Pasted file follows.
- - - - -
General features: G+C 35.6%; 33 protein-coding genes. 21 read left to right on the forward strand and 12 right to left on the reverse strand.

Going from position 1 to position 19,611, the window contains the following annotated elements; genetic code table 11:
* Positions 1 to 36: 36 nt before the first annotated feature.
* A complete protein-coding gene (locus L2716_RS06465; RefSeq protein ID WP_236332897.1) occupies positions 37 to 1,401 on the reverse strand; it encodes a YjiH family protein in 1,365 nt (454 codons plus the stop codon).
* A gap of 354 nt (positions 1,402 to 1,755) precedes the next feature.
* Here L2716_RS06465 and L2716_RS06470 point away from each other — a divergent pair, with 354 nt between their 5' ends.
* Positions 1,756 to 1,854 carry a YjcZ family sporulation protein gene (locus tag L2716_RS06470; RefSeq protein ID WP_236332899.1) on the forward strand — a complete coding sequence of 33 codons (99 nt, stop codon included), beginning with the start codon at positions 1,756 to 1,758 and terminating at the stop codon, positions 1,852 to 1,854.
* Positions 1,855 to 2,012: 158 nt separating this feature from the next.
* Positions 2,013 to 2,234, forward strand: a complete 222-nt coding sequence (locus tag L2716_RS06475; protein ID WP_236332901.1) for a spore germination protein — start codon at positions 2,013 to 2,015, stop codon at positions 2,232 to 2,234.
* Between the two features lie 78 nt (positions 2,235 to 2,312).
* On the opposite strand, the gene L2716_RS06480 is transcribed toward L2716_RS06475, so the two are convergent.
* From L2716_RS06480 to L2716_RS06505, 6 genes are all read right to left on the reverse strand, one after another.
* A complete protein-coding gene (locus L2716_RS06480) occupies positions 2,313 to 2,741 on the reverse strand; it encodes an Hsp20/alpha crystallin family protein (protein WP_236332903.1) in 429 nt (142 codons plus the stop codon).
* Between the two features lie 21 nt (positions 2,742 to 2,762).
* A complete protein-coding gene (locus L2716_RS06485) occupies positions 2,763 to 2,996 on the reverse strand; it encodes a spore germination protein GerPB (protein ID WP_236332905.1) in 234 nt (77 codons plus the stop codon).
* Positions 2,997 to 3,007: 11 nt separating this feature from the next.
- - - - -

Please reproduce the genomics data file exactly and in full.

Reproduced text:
General features: G+C 35.6%; 33 protein-coding genes. 21 read left to right on the forward strand and 12 right to left on the reverse strand.

Going from position 1 to position 19,611, the window contains the following annotated elements; genetic code table 11:
* Positions 1 to 36: 36 nt before the first annotated feature.
* A complete protein-coding gene (locus L2716_RS06465; RefSeq protein ID WP_236332897.1) occupies positions 37 to 1,401 on the reverse strand; it encodes a YjiH family protein in 1,365 nt (454 codons plus the stop codon).
* A gap of 354 nt (positions 1,402 to 1,755) precedes the next feature.
* Here L2716_RS06465 and L2716_RS06470 point away from each other — a divergent pair, with 354 nt between their 5' ends.
* Positions 1,756 to 1,854 carry a YjcZ family sporulation protein gene (locus tag L2716_RS06470; RefSeq protein ID WP_236332899.1) on the forward strand — a complete coding sequence of 33 codons (99 nt, stop codon included), beginning with the start codon at positions 1,756 to 1,758 and terminating at the stop codon, positions 1,852 to 1,854.
* Positions 1,855 to 2,012: 158 nt separating this feature from the next.
* Positions 2,013 to 2,234, forward strand: a complete 222-nt coding sequence (locus tag L2716_RS06475; protein ID WP_236332901.1) for a spore germination protein — start codon at positions 2,013 to 2,015, stop codon at positions 2,232 to 2,234.
* Between the two features lie 78 nt (positions 2,235 to 2,312).
* On the opposite strand, the gene L2716_RS06480 is transcribed toward L2716_RS06475, so the two are convergent.
* From L2716_RS06480 to L2716_RS06505, 6 genes are all read right to left on the reverse strand, one after another.
* A complete protein-coding gene (locus L2716_RS06480) occupies positions 2,313 to 2,741 on the reverse strand; it encodes an Hsp20/alpha crystallin family protein (protein WP_236332903.1) in 429 nt (142 codons plus the stop codon).
* Between the two features lie 21 nt (positions 2,742 to 2,762).
* A complete protein-coding gene (locus L2716_RS06485) occupies positions 2,763 to 2,996 on the reverse strand; it encodes a spore germination protein GerPB (protein ID WP_236332905.1) in 234 nt (77 codons plus the stop codon).
* Positions 2,997 to 3,007: 11 nt separating this feature from the next.